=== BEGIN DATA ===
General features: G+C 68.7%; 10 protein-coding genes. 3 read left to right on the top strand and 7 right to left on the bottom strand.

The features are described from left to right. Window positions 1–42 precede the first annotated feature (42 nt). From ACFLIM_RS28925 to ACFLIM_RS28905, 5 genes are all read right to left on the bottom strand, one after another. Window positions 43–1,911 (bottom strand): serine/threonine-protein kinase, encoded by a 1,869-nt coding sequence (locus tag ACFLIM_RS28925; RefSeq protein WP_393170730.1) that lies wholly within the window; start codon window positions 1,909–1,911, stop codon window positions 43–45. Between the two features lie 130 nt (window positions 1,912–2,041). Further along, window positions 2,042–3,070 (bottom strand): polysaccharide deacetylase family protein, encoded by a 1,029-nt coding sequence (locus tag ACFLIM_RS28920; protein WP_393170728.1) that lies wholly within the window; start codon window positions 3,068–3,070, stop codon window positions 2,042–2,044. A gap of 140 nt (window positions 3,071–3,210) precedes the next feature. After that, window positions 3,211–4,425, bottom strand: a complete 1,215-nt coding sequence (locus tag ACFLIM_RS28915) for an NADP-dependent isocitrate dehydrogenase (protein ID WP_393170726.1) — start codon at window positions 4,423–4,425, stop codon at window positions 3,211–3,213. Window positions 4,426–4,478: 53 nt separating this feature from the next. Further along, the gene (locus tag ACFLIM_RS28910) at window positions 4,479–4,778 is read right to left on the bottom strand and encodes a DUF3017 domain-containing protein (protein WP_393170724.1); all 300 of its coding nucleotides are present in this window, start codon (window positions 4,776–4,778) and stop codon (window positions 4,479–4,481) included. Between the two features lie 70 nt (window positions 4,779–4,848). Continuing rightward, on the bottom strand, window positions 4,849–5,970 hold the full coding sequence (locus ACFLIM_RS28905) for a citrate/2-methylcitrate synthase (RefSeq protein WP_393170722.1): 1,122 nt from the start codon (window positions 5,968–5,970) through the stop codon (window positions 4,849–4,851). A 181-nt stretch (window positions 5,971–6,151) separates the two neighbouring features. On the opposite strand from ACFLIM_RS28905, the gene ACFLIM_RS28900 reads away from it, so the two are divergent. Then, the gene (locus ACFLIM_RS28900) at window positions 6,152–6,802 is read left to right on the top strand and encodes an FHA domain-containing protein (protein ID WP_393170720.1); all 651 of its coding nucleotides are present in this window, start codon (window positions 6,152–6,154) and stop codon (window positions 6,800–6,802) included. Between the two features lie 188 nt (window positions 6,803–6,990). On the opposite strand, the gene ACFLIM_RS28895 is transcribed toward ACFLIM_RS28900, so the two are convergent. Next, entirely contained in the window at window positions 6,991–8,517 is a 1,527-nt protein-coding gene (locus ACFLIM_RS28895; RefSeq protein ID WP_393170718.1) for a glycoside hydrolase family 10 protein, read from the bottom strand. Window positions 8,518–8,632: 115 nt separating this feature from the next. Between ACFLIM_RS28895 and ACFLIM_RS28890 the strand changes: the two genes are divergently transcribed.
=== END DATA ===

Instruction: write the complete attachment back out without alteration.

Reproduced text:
General features: G+C 68.7%; 10 protein-coding genes. 3 read left to right on the top strand and 7 right to left on the bottom strand.

The features are described from left to right. Window positions 1–42 precede the first annotated feature (42 nt). From ACFLIM_RS28925 to ACFLIM_RS28905, 5 genes are all read right to left on the bottom strand, one after another. Window positions 43–1,911 (bottom strand): serine/threonine-protein kinase, encoded by a 1,869-nt coding sequence (locus tag ACFLIM_RS28925; RefSeq protein WP_393170730.1) that lies wholly within the window; start codon window positions 1,909–1,911, stop codon window positions 43–45. Between the two features lie 130 nt (window positions 1,912–2,041). Further along, window positions 2,042–3,070 (bottom strand): polysaccharide deacetylase family protein, encoded by a 1,029-nt coding sequence (locus tag ACFLIM_RS28920; protein WP_393170728.1) that lies wholly within the window; start codon window positions 3,068–3,070, stop codon window positions 2,042–2,044. A gap of 140 nt (window positions 3,071–3,210) precedes the next feature. After that, window positions 3,211–4,425, bottom strand: a complete 1,215-nt coding sequence (locus tag ACFLIM_RS28915) for an NADP-dependent isocitrate dehydrogenase (protein ID WP_393170726.1) — start codon at window positions 4,423–4,425, stop codon at window positions 3,211–3,213. Window positions 4,426–4,478: 53 nt separating this feature from the next. Further along, the gene (locus tag ACFLIM_RS28910) at window positions 4,479–4,778 is read right to left on the bottom strand and encodes a DUF3017 domain-containing protein (protein WP_393170724.1); all 300 of its coding nucleotides are present in this window, start codon (window positions 4,776–4,778) and stop codon (window positions 4,479–4,481) included. Between the two features lie 70 nt (window positions 4,779–4,848). Continuing rightward, on the bottom strand, window positions 4,849–5,970 hold the full coding sequence (locus ACFLIM_RS28905) for a citrate/2-methylcitrate synthase (RefSeq protein WP_393170722.1): 1,122 nt from the start codon (window positions 5,968–5,970) through the stop codon (window positions 4,849–4,851). A 181-nt stretch (window positions 5,971–6,151) separates the two neighbouring features. On the opposite strand from ACFLIM_RS28905, the gene ACFLIM_RS28900 reads away from it, so the two are divergent. Then, the gene (locus ACFLIM_RS28900) at window positions 6,152–6,802 is read left to right on the top strand and encodes an FHA domain-containing protein (protein ID WP_393170720.1); all 651 of its coding nucleotides are present in this window, start codon (window positions 6,152–6,154) and stop codon (window positions 6,800–6,802) included. Between the two features lie 188 nt (window positions 6,803–6,990). On the opposite strand, the gene ACFLIM_RS28895 is transcribed toward ACFLIM_RS28900, so the two are convergent. Next, entirely contained in the window at window positions 6,991–8,517 is a 1,527-nt protein-coding gene (locus ACFLIM_RS28895; RefSeq protein ID WP_393170718.1) for a glycoside hydrolase family 10 protein, read from the bottom strand. Window positions 8,518–8,632: 115 nt separating this feature from the next. Between ACFLIM_RS28895 and ACFLIM_RS28890 the strand changes: the two genes are divergently transcribed.